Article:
The USA, Colombia and Ghana. In their first global tournament, India were handed the toughest draw possible at a crisp ceremony in Mumbai. But coach Luis Norton de Matos exuded an air of defiance.
In a group that boasts teams of World Cup pedigree — USA and Colombia are former semi-finalists while Ghana are two-time champions — India are the novices. As debutants in any age-group of a football World Cup, there aren’t many expectations of the hosts. Given the opportunity, they just want to make the most of the experience. The coach asserts the team’s fearlessness. “We aren’t afraid, the boys aren’t scared,” he says.
There is a vast difference in playing experience that exists between the Indian teens and their foreign opposition. De Matos has tried to bridge that gap, and is still trying to squeeze in as many matches as possible before the tournament starts in three months. “Most of the players from the other teams at the World Cup have about 10 years of tournament experience. No matter how hard I try, I cannot replicate and make up for that match experience.” Yet in terms for preparation for the group, there is a useful coincidence that India has drawn Colombia. They will play in a four-team tournament in Mexico, which also features Colombia and Chile.
“I feel more confident about the draw because we get that match (against Colombia in Mexico) and I will know the team that we will play at the World Cup,” he says. “I already know Colombia very well. But it’s important we don’t make big monsters out of them because we have the other two teams to play as well.” A typical South American outfit with attacking flair, Colombia qualified for the tournament as the fourth best team in the regions U-17 Championships. It’s that same flavour that their coach promises the team will bring with them when they come to India in October. “We aren’t weak in defence, but we are better in attack and we like to attack with a lot of possession,” says coach Orlando Restrepo.
Meanwhile, de Matos claims that he’s close to setting a concrete formation for the Indian team he took charge of in March. More importantly, he’s pleased with the mentality he’s instilled in his team in which they attack and defend as a unit. “Earlier, when we lose the ball they would stay still and wait for the defenders to make tackles. Now the entire team tracks back to defend and then pushes forward when we get the ball,” he says.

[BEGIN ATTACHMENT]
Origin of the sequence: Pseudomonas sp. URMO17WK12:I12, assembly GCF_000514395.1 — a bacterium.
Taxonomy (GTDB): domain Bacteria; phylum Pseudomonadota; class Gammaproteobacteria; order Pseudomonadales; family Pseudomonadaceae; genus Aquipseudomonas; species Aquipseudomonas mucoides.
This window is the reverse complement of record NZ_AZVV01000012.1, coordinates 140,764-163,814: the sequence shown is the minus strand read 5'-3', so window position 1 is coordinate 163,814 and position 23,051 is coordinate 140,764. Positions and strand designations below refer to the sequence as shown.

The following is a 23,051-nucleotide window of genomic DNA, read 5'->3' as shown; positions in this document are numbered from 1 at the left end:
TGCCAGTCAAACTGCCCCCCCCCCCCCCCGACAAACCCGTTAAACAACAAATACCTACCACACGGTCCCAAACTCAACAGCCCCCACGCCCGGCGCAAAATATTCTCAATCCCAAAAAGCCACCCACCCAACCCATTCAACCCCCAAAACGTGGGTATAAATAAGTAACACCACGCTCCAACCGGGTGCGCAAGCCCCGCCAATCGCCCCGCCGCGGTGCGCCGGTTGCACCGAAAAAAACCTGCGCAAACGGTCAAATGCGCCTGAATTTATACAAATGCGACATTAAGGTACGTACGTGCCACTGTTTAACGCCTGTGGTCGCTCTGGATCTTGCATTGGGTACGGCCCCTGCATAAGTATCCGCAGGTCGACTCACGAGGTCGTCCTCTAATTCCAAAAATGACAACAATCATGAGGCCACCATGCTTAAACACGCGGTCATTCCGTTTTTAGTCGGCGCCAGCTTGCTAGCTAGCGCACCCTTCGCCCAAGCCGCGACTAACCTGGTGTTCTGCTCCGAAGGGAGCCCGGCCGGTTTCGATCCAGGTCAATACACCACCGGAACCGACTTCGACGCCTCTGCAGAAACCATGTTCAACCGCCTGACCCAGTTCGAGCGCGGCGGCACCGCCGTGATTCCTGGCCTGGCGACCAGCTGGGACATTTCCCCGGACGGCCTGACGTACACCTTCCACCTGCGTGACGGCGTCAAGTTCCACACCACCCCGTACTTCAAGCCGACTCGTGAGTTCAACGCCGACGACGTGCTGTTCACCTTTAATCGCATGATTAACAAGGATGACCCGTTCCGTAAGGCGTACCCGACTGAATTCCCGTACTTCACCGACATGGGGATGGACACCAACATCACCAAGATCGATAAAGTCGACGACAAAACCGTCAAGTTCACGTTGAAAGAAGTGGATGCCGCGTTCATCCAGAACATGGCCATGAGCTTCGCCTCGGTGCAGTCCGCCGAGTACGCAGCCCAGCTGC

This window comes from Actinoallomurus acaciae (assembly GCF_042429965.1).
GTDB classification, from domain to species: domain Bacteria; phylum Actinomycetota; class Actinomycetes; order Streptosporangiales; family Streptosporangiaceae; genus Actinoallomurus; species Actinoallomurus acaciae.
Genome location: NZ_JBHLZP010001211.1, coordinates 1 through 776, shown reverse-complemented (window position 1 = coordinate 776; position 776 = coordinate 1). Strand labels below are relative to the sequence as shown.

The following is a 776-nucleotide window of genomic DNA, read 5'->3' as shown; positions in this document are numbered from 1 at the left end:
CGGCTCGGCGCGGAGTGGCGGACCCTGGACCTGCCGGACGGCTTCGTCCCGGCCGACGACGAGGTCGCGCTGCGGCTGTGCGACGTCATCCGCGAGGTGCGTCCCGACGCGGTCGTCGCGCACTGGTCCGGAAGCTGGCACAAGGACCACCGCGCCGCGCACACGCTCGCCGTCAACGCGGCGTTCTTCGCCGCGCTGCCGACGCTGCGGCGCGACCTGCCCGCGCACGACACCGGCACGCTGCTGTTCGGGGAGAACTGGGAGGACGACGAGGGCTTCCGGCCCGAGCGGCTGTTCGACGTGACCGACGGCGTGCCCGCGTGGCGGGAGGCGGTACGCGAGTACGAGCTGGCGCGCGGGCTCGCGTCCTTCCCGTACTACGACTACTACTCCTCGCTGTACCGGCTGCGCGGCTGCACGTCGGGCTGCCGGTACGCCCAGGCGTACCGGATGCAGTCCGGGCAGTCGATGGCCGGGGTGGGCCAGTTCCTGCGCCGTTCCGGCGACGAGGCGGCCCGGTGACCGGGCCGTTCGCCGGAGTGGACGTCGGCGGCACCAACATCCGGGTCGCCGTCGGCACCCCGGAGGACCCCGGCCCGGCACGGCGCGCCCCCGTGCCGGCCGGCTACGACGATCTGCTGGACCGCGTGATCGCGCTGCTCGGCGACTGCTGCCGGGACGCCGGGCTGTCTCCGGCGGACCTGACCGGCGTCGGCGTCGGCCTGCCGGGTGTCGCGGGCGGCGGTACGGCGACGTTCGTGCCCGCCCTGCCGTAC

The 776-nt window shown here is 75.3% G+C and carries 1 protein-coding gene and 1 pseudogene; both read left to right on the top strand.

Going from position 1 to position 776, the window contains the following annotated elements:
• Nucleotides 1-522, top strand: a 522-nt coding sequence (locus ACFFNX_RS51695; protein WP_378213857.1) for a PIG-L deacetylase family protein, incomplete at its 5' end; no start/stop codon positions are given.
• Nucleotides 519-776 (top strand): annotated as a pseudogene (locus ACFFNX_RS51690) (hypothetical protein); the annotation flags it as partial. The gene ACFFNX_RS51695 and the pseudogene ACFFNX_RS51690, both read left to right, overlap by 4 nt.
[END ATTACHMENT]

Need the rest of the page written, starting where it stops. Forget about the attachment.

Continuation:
There’s still more work the Portuguese coach asserts the team needs before they can be ready for the World Cup. “Tactical, physical, technical,” he tries to sum up.
Still he’s satisfied with the progress he’s made in the four months he’s been in charge of the team, when he took up the post after an alleged coup by the players against former coach Nicolai Adam. “I haven’t had a lot of time, but that cannot be an excuse. We’ve played a lot of friendlies and the team has remained with me throughout,” he says.
India’s opening game – the first of the tournament altogether – comes against the United States. The North American giants have played 15 of the previous 16 editions of the tournament and are a team de Matos believes his side can get the better of.
Ghana, who often field physically strong players, is a greater threat according to de Matos. “They are a team with a strong tradition at this tournament, and with Mali, they’re easily the top two teams from Africa,” he adds.
While the Indian performances will grab the attention, especially in their first appearance at the elite event, the biggest tie of the group stage will take place in Kochi between Spain and Brazil. The three-time champions from South America, drawn in Group D, have had a strong history in the tournament, but the Spaniards have a special motive in the upcoming event. “The biggest challenge for me is that this is the only tournament Spain has never won (across all age groups),” says Spain coach Santiago Denia.
Meanwhile Group F is the closest rated to being the ‘Group of Death.’ Iraq and Mexico qualified for the tournament as champions of Asia and North America respectively, while England and Chile ended up as runners-up in their continental competitions.